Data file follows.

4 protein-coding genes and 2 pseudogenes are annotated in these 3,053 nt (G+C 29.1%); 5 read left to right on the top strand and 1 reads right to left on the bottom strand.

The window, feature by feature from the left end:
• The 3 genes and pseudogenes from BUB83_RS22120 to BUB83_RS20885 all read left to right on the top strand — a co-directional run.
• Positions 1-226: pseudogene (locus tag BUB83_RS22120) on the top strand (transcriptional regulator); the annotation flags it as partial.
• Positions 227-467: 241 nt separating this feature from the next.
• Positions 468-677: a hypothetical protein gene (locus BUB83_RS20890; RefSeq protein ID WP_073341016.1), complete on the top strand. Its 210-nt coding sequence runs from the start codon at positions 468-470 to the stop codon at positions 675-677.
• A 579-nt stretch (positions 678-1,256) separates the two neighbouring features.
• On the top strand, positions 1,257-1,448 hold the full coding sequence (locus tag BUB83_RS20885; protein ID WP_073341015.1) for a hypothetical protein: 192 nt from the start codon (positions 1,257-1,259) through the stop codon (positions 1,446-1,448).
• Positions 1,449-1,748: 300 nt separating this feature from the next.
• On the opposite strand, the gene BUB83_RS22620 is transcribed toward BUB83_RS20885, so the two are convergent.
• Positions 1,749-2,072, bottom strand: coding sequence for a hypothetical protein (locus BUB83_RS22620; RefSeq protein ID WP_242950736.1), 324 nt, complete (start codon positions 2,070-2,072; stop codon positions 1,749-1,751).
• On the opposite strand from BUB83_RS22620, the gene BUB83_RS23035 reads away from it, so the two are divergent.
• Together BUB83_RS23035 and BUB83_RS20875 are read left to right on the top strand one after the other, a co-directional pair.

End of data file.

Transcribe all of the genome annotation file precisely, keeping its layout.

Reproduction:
4 protein-coding genes and 2 pseudogenes are annotated in these 3,053 nt (G+C 29.1%); 5 read left to right on the top strand and 1 reads right to left on the bottom strand.

The window, feature by feature from the left end:
• The 3 genes and pseudogenes from BUB83_RS22120 to BUB83_RS20885 all read left to right on the top strand — a co-directional run.
• Positions 1-226: pseudogene (locus tag BUB83_RS22120) on the top strand (transcriptional regulator); the annotation flags it as partial.
• Positions 227-467: 241 nt separating this feature from the next.
• Positions 468-677: a hypothetical protein gene (locus BUB83_RS20890; RefSeq protein ID WP_073341016.1), complete on the top strand. Its 210-nt coding sequence runs from the start codon at positions 468-470 to the stop codon at positions 675-677.
• A 579-nt stretch (positions 678-1,256) separates the two neighbouring features.
• On the top strand, positions 1,257-1,448 hold the full coding sequence (locus tag BUB83_RS20885; protein ID WP_073341015.1) for a hypothetical protein: 192 nt from the start codon (positions 1,257-1,259) through the stop codon (positions 1,446-1,448).
• Positions 1,449-1,748: 300 nt separating this feature from the next.
• On the opposite strand, the gene BUB83_RS22620 is transcribed toward BUB83_RS20885, so the two are convergent.
• Positions 1,749-2,072, bottom strand: coding sequence for a hypothetical protein (locus BUB83_RS22620; RefSeq protein ID WP_242950736.1), 324 nt, complete (start codon positions 2,070-2,072; stop codon positions 1,749-1,751).
• On the opposite strand from BUB83_RS22620, the gene BUB83_RS23035 reads away from it, so the two are divergent.
• Together BUB83_RS23035 and BUB83_RS20875 are read left to right on the top strand one after the other, a co-directional pair.